I have to start this off with a little disclaimer: I’m an Adobe fan-girl from way back. I mean way back. Like before Photoshop had layers. Adobe’s apps are robust, capable, flexible, and not buggy. I’m proud of the work I’ve done with them, and like Kathy Sierra says, to turn users into passionate fans, help them not suck. Adobe does that for me. Now that you know that, feel free to skip the rest of this post with a superior feeling that I obviously can’t be objective, if you like. Or, read on to find out about a fan-girl’s visit to the mother ship.
Yesterday, I spent the afternoon at Adobe with NMC CEO Larry Johnson. We talked with folks from Adobe’s higher education division, and we saw some really, really cool stuff. One thing that I loved is Adobe Rome (see the video demo of Rome from MAX 2009 last October). Rome is going to be a fantastic tool for K12 mediamaking and collaboration, I think. It makes it easy to pull together different kinds of media along with text and drawings, and then to output the project in different ways. I really want my son to play with it, because I’m curious about how the tool will feel to a young person. It looked very intuitive to me, but then I’ve been using Photoshop and Illustrator longer than my son’s been alive, so it’s hard to say how a new, inexperienced user would see it. The demo just blew me away because of what could be done with it in schools, if the Big 3 Issues are properly addressed (what does it cost? can I make the kids’ work private? do I need to install and maintain it?). I have high hopes.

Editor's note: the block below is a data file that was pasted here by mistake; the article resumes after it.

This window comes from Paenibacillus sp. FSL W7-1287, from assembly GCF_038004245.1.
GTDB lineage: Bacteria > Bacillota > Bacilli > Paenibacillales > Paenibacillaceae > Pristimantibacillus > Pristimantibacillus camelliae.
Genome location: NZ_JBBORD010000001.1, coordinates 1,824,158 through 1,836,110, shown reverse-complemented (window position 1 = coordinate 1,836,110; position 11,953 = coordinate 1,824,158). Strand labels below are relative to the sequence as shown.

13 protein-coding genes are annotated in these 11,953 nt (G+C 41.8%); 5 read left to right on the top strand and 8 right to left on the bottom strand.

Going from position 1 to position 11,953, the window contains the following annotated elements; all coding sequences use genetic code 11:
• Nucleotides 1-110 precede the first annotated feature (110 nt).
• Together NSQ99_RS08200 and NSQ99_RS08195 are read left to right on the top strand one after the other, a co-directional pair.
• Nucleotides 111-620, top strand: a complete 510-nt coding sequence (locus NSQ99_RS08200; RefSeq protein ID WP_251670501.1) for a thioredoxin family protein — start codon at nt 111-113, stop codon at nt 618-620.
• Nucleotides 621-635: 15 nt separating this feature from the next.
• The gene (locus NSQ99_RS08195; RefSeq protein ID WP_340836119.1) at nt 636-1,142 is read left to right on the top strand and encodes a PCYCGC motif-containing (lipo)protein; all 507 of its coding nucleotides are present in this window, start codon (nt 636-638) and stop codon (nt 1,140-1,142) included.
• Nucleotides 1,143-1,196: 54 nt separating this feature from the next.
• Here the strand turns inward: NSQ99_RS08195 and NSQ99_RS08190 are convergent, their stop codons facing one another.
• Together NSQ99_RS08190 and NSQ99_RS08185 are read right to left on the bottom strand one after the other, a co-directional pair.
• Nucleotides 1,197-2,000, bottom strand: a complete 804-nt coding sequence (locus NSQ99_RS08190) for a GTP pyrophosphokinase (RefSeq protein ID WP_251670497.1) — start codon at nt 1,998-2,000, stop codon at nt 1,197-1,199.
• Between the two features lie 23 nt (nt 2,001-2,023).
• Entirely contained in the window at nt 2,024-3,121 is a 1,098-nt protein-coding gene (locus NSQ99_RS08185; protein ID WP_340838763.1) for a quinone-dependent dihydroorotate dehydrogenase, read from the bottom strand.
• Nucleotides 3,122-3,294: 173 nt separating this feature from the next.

We also saw some of the new features coming up in CS5, but I’m not sure which ones have already been revealed so I’ll just say this: Wow. I am so excited about what I saw. Photoshop in particular has some new powerful features that I look forward to playing with, and there are some other treats coming out as well. Keep an eye out for CS5 and Rome!